3. Perhaps the main differences are that the Austrian and Hungarian governments were directly elected, even though the electorates of the Empire were small, and that the residual powers of the king-emperor were quite significant. He could and did veto legislation that was too radical for him. The European Commission never faces any elections and there is no one powerful enough to hold it back from craziness.
    Christopher

    ReplyDelete
  4. Paul, that is a very interesting sentence/claim.

    It highlights that often the post-WW1 ethnically-based, "Wilsonian" nation-states may ultimately be seen as a problematic (and historically temporary) phenom.

    In much of the world, ethnic & religious diversity is deeply embedded in the culture. India, Balkans, eastern Europe, Africa, etc. are/were the sites of cultures where diverse peoples existed side-by-side. Attempts to separate them out, & establish nation-states where one nationality predominates, is often accompanied by ethnic-cleansing & the semi-permanent opposition by aggrieved minorities. (e.g. Sudeten Germans)

    (Wilson's view on Czech independence is related to his own overt white supremacy.)

    Transnational formations may solve problems that ethnic states cannot.

    Your comment sheds light on the danger of ethnic populists seeking to de-diversify modern states (i.e. white nationalists in the U.S.) -- blending was a complex process, but DE-blending requires atrocity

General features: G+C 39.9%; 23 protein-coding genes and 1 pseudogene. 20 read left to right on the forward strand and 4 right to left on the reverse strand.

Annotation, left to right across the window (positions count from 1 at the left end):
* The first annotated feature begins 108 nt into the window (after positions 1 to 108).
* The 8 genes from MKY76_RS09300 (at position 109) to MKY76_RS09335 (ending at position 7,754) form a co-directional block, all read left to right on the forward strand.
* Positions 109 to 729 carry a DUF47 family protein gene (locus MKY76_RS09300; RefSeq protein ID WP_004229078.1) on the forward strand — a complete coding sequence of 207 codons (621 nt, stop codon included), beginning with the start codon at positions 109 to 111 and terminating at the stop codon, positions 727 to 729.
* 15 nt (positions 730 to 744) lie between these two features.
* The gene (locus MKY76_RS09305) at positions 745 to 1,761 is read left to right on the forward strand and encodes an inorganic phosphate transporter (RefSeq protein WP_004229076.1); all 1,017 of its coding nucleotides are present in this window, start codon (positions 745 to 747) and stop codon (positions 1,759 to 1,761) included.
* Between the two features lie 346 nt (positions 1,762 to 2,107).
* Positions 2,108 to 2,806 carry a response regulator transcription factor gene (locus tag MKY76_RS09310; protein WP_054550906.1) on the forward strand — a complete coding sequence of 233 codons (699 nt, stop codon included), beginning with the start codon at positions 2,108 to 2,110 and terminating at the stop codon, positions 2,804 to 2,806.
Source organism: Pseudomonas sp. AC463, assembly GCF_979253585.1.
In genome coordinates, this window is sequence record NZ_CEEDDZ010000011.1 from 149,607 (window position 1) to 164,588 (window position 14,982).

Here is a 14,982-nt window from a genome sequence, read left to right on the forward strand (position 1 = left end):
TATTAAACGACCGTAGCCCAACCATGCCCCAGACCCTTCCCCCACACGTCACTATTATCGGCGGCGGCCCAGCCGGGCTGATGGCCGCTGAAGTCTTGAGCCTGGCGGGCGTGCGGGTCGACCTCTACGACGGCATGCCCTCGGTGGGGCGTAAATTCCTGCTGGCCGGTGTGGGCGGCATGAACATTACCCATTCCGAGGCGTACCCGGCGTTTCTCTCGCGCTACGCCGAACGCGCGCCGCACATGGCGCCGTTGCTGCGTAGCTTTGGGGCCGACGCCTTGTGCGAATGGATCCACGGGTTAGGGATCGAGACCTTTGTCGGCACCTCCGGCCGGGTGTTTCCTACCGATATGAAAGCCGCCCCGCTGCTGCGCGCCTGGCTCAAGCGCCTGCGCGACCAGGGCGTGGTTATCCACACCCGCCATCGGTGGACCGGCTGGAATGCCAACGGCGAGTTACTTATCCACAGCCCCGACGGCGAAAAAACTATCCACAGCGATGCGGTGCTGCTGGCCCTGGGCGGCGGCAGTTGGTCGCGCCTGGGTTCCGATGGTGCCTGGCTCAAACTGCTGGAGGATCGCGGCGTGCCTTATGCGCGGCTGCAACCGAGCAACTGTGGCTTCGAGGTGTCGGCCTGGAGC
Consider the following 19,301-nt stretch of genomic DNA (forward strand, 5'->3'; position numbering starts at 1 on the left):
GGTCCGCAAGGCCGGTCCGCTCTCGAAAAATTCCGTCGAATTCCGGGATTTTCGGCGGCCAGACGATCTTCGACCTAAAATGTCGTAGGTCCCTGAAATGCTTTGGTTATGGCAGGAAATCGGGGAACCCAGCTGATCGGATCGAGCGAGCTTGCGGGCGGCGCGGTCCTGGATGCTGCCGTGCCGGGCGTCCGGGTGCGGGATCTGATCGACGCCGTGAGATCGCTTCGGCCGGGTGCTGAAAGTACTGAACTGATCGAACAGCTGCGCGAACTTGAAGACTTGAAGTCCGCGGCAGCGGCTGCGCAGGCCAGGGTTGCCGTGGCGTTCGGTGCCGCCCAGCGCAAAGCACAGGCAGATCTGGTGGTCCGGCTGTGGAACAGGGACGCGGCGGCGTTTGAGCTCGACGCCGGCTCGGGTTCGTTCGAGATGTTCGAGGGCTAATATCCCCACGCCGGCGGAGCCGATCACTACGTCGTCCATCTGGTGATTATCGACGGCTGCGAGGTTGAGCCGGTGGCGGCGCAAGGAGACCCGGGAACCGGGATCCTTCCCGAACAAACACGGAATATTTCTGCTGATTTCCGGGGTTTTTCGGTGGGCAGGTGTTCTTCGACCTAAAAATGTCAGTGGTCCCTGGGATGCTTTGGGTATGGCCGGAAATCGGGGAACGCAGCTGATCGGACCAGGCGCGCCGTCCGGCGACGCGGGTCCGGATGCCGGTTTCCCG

ReplyDelete
    Replies
    1. You address me by my name without giving yours.

      Delete
    2. All historical phenomena are temporary. Hebrews:13:14: 'For we have not here a lasting city, but we seek one that is to come.'

      Delete
    3. Wherever there was great wealth, it was due to trade. Wherever there was trade, there were traders. Wherever there were traders, there was diversity. Large centers of wealth tend to be diverse. When the ability to trade freely is taken away (such as by imposing artificial borders), the incentive to cooperate, get along, and trade is diminished, leading to more sinister interactions.

      Delete
  5. That great European Dr. Otto von Habsburg very clerly laid the plans for the eventual succession of his House. His sons and grandson are very, very patient. A constitutional monarchy for Austria, why not? As I pointed out to the great statesman myself some 2 decades ago: the Treaty of Pressburg (1806) have left an avenue for redress, first in Hungary, then Austria......

    ReplyDelete